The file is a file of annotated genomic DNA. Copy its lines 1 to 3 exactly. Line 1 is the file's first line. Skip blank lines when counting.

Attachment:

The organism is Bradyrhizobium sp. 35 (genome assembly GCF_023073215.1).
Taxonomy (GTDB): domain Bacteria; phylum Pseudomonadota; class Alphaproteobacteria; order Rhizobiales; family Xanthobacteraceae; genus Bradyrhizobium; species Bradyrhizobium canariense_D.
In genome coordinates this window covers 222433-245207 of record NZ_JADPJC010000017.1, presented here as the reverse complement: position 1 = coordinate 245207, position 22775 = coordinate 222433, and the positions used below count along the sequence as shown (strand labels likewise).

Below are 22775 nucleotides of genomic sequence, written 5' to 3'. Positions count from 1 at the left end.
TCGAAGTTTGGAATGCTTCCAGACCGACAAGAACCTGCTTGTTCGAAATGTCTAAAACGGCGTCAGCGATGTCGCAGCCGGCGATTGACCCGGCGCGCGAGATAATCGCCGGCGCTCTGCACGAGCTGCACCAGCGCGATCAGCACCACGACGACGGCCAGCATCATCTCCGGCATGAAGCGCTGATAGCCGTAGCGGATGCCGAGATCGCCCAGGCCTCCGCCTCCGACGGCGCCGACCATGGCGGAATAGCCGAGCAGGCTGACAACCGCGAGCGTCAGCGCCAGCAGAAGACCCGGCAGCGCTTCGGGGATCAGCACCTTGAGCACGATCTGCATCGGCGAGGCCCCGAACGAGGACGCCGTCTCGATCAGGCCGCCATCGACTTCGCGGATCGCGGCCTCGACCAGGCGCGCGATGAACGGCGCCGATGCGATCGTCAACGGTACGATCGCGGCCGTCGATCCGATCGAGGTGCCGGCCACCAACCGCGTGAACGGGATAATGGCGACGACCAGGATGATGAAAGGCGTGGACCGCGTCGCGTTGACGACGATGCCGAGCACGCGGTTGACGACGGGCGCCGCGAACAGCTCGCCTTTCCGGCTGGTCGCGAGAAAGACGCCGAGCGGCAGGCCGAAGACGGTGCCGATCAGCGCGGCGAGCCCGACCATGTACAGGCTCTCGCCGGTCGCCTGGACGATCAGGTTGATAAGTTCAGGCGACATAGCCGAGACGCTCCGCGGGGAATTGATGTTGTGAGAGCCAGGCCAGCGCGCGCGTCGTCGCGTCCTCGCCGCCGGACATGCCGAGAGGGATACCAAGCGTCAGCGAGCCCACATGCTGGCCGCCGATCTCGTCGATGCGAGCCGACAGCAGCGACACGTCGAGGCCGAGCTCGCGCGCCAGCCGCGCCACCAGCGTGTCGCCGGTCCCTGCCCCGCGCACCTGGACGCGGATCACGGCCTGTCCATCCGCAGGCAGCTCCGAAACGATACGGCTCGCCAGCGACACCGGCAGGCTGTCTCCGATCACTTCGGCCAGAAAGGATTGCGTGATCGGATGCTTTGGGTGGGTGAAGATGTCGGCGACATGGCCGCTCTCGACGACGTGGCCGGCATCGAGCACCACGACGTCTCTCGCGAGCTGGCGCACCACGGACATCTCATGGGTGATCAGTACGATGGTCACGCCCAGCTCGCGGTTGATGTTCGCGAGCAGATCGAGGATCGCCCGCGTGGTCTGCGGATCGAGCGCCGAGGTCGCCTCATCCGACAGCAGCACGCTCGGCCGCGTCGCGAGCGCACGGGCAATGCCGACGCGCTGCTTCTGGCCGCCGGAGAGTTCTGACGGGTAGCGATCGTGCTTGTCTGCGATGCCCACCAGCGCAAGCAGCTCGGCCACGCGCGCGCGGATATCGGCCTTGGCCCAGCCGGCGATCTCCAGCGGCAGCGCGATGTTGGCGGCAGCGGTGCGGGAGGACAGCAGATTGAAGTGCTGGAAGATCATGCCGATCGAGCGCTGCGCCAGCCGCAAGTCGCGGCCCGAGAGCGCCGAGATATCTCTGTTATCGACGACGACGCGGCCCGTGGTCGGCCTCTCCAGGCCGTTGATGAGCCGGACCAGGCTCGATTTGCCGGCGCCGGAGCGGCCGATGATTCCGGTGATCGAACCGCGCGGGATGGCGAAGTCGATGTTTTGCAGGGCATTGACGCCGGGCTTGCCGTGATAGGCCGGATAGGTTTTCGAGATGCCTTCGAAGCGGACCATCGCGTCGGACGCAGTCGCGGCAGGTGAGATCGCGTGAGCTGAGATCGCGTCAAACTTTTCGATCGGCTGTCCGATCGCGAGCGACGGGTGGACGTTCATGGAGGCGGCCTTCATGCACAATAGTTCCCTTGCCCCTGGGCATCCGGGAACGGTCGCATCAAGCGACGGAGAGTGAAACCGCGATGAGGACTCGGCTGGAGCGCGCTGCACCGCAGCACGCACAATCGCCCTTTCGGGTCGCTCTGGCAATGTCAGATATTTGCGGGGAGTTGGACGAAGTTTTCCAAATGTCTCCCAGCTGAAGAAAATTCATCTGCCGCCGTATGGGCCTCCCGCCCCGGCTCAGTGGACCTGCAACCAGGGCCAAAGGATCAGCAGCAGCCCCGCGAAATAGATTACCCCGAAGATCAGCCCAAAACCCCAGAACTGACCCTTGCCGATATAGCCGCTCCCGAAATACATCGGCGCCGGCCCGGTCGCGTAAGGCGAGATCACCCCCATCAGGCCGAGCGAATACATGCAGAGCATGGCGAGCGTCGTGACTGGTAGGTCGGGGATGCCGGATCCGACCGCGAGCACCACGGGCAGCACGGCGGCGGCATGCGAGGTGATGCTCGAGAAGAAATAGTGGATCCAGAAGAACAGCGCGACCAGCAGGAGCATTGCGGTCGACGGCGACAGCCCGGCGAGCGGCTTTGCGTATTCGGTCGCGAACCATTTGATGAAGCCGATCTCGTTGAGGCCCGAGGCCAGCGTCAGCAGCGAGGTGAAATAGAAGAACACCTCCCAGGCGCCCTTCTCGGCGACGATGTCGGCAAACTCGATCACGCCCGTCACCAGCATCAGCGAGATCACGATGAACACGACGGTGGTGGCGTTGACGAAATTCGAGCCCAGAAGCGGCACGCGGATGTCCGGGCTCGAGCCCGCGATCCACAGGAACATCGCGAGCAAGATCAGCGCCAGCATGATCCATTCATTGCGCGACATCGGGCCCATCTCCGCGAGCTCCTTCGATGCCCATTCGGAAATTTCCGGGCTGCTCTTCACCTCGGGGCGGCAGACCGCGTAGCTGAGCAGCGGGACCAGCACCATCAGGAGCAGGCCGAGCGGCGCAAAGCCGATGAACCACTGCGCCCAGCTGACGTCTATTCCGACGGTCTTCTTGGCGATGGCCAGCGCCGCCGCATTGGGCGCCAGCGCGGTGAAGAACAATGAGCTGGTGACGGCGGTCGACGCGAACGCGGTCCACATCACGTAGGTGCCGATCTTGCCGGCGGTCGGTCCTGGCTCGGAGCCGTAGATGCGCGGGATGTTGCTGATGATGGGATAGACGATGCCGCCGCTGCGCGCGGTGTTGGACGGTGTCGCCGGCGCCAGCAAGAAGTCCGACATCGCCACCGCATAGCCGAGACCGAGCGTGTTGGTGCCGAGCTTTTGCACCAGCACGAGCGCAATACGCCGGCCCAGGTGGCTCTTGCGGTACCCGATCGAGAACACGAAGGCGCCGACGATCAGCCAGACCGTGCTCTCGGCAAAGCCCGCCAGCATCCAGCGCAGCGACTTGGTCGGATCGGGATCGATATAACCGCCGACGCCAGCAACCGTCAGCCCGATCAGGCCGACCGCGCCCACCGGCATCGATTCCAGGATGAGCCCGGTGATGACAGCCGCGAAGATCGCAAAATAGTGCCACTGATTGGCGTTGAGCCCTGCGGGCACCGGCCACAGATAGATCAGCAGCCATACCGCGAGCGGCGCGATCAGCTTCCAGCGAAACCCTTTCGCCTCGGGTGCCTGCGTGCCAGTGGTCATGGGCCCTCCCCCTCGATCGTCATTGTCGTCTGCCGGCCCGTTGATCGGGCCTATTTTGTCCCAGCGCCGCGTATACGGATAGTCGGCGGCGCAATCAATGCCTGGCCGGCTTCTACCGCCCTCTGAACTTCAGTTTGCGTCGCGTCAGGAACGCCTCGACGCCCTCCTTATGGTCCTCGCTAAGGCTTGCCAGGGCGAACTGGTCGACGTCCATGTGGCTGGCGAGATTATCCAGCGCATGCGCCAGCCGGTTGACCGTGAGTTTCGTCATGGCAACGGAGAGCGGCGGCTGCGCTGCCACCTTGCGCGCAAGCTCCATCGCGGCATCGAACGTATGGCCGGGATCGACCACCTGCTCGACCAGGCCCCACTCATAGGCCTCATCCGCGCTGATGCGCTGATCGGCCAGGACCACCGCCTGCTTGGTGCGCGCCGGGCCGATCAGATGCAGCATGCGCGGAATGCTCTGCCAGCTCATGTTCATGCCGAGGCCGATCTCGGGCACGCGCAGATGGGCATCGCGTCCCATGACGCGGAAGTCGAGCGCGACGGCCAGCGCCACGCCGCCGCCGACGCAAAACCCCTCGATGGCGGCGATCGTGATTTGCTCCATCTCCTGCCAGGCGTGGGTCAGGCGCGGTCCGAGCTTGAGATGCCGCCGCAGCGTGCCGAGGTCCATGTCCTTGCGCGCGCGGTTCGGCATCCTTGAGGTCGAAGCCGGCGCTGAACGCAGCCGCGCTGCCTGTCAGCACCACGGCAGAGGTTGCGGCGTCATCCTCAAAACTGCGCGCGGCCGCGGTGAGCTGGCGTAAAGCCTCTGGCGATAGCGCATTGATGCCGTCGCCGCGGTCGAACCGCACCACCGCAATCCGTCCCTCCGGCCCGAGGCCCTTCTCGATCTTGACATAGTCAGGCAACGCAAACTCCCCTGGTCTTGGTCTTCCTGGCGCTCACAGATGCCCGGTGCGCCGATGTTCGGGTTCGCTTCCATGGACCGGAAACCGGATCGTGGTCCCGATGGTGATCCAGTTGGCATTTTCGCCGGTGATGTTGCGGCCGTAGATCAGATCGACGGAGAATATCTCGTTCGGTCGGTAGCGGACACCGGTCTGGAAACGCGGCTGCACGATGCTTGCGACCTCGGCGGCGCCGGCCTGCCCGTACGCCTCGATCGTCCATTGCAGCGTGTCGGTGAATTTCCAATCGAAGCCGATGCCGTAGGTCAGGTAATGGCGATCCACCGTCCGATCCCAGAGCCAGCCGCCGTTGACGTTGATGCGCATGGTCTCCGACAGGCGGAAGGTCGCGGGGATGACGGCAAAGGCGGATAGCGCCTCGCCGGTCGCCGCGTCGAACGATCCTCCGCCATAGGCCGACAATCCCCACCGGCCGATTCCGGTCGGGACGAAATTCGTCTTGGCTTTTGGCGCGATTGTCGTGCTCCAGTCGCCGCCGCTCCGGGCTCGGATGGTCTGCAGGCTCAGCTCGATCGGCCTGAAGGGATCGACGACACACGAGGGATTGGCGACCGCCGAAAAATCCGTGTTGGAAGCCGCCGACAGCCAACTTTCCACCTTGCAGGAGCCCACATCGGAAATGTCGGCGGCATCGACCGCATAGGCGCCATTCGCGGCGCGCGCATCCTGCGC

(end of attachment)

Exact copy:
The organism is Bradyrhizobium sp. 35 (genome assembly GCF_023073215.1).
Taxonomy (GTDB): domain Bacteria; phylum Pseudomonadota; class Alphaproteobacteria; order Rhizobiales; family Xanthobacteraceae; genus Bradyrhizobium; species Bradyrhizobium canariense_D.
In genome coordinates this window covers 222433-245207 of record NZ_JADPJC010000017.1, presented here as the reverse complement: position 1 = coordinate 245207, position 22775 = coordinate 222433, and the positions used below count along the sequence as shown (strand labels likewise).